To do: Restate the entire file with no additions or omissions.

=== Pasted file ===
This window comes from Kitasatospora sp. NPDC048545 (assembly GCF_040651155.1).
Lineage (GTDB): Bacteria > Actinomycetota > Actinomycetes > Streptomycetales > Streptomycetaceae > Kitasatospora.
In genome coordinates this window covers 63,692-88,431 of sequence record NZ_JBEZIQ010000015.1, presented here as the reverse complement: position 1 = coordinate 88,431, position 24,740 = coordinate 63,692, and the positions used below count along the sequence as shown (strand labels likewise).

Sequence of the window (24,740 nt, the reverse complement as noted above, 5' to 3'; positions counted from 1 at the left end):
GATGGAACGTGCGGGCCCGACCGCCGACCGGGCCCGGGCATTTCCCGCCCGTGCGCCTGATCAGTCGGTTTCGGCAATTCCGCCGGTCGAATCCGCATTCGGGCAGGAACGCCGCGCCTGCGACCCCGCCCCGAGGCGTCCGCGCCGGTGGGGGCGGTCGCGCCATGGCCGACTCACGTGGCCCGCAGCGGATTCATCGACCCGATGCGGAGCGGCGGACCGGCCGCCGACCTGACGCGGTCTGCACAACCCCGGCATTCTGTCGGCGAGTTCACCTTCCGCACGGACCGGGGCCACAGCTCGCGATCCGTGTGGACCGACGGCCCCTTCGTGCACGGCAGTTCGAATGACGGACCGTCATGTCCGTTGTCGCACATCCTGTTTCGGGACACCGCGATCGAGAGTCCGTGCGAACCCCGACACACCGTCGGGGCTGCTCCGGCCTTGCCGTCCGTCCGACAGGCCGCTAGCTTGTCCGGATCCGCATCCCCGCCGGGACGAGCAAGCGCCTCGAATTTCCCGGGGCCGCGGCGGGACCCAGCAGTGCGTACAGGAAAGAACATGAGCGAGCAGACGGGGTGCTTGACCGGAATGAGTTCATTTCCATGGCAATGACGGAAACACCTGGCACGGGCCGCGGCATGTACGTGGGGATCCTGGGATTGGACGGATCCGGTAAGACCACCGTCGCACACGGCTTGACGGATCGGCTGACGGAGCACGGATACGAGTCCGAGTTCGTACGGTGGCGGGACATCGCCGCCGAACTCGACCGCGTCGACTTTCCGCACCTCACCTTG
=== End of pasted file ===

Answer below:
This window comes from Kitasatospora sp. NPDC048545 (assembly GCF_040651155.1).
Lineage (GTDB): Bacteria > Actinomycetota > Actinomycetes > Streptomycetales > Streptomycetaceae > Kitasatospora.
In genome coordinates this window covers 63,692-88,431 of sequence record NZ_JBEZIQ010000015.1, presented here as the reverse complement: position 1 = coordinate 88,431, position 24,740 = coordinate 63,692, and the positions used below count along the sequence as shown (strand labels likewise).

Sequence of the window (24,740 nt, the reverse complement as noted above, 5' to 3'; positions counted from 1 at the left end):
GATGGAACGTGCGGGCCCGACCGCCGACCGGGCCCGGGCATTTCCCGCCCGTGCGCCTGATCAGTCGGTTTCGGCAATTCCGCCGGTCGAATCCGCATTCGGGCAGGAACGCCGCGCCTGCGACCCCGCCCCGAGGCGTCCGCGCCGGTGGGGGCGGTCGCGCCATGGCCGACTCACGTGGCCCGCAGCGGATTCATCGACCCGATGCGGAGCGGCGGACCGGCCGCCGACCTGACGCGGTCTGCACAACCCCGGCATTCTGTCGGCGAGTTCACCTTCCGCACGGACCGGGGCCACAGCTCGCGATCCGTGTGGACCGACGGCCCCTTCGTGCACGGCAGTTCGAATGACGGACCGTCATGTCCGTTGTCGCACATCCTGTTTCGGGACACCGCGATCGAGAGTCCGTGCGAACCCCGACACACCGTCGGGGCTGCTCCGGCCTTGCCGTCCGTCCGACAGGCCGCTAGCTTGTCCGGATCCGCATCCCCGCCGGGACGAGCAAGCGCCTCGAATTTCCCGGGGCCGCGGCGGGACCCAGCAGTGCGTACAGGAAAGAACATGAGCGAGCAGACGGGGTGCTTGACCGGAATGAGTTCATTTCCATGGCAATGACGGAAACACCTGGCACGGGCCGCGGCATGTACGTGGGGATCCTGGGATTGGACGGATCCGGTAAGACCACCGTCGCACACGGCTTGACGGATCGGCTGACGGAGCACGGATACGAGTCCGAGTTCGTACGGTGGCGGGACATCGCCGCCGAACTCGACCGCGTCGACTTTCCGCACCTCACCTTG